Why Childhood Immunizations Are Important

Sep 9, 2020

The idea of becoming a parent for the first time or again can be overwhelming in itself. Handling vaccination schedules often becomes a catalyst for more distress. It doesn’t need to be. Many organizations like the CDC (Center for Disease Control), American Academy of Family Physicians, and the American Academy of Pediatrics make scheduling and what diseases are prevented by vaccines much easier. When your child is vaccinated, they are not only protected from damaging diseases, but they also are keeping their friends, classmates, and teammates safe.

What is a Vaccine

A vaccine is a severely weakened version, part, or even dead germ that causes a disease. After exposing a child to one of these diseases in its dead or weakened state their immune system builds their defenses up against that disease in particular. In the future, if the child were exposed to the disease their immune system or general war machine against dangerous germs, will prevent the disease from doing any harm. Recently there has been growing controversy about the safety and the ramifications of vaccinations. It is important to note that absolutely no convincing evidence has been found to support the idea of vaccinations being dangerous. Children may have temporary and mild reactions to vaccinations, but the benefits far outweigh the possibility of a mild reaction.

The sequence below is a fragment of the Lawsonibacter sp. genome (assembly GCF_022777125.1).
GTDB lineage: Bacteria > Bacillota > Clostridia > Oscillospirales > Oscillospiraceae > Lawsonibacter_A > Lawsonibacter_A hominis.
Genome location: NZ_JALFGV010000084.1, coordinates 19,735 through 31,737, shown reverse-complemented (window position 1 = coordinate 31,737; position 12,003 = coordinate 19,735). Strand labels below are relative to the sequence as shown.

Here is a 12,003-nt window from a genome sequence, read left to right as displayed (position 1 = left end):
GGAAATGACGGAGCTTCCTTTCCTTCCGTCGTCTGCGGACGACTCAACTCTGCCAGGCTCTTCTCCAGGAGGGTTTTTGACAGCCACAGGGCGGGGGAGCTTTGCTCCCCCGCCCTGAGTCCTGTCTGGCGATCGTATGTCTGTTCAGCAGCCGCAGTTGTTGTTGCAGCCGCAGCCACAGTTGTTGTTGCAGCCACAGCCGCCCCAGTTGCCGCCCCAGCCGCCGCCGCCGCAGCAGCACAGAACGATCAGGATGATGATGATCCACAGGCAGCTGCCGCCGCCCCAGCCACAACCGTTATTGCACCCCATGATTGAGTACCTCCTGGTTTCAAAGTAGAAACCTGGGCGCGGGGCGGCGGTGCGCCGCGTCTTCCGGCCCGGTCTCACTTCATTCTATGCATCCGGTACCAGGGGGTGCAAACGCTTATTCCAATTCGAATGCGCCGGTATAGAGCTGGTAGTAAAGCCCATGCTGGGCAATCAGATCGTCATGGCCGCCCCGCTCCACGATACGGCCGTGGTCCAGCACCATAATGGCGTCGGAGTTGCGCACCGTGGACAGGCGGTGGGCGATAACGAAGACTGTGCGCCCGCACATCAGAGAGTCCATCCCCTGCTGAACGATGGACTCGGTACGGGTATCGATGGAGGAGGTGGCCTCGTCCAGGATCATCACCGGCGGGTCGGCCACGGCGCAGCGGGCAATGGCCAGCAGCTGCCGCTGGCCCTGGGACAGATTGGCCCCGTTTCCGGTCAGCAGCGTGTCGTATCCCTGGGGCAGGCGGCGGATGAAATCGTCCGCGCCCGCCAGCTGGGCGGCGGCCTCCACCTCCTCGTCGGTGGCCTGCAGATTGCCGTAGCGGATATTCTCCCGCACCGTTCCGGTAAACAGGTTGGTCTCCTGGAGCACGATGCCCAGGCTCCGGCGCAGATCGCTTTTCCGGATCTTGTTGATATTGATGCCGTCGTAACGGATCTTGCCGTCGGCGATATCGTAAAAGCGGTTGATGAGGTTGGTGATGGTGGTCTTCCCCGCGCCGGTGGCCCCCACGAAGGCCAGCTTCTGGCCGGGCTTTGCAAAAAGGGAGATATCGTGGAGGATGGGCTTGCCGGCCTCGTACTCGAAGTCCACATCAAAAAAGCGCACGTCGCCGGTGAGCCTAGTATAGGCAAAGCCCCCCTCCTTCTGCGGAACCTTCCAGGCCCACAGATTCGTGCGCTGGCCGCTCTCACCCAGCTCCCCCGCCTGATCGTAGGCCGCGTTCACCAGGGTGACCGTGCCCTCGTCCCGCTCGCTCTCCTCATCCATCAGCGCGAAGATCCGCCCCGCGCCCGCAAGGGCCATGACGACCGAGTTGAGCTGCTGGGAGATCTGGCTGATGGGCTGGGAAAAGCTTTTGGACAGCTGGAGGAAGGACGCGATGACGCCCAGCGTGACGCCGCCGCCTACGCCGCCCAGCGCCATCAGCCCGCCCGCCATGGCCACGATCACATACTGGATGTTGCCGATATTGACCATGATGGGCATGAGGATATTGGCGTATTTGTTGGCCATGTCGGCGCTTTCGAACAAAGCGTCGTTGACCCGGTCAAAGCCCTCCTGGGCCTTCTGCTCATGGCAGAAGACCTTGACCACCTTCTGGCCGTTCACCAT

What Shots do children need?

By age 2 here are the recommended vaccinations:

  • One for Measles, mumps, and rubella or more commonly stated as MMR
  • Four for Hib, or Haemophilus influenzas, this is a common infection that can cause meningitis
  • Three for Polio
  • Four for DPT, diphtheria, tetanus, and pertussis
  • Three for Hepatitis B
  • One for chickenpox
  • Three for rotavirus, an infection that causes severe diarrhea
  • Four for pneumococcal, this often causes ear infections and pneumonia

In a few years between the ages of 4 and 6, they will need boosters for many of these vaccinations. It is important to communicate with your child’s doctor to keep track and schedule both vaccinations and boosters.

Final thoughts

Having your child vaccinated is one of the safest medical practices available. Due to vaccinations, many diseases that once ravaged our young are now extremely rare. If you have any questions about vaccinations, scheduling, or records please consult your doctor.

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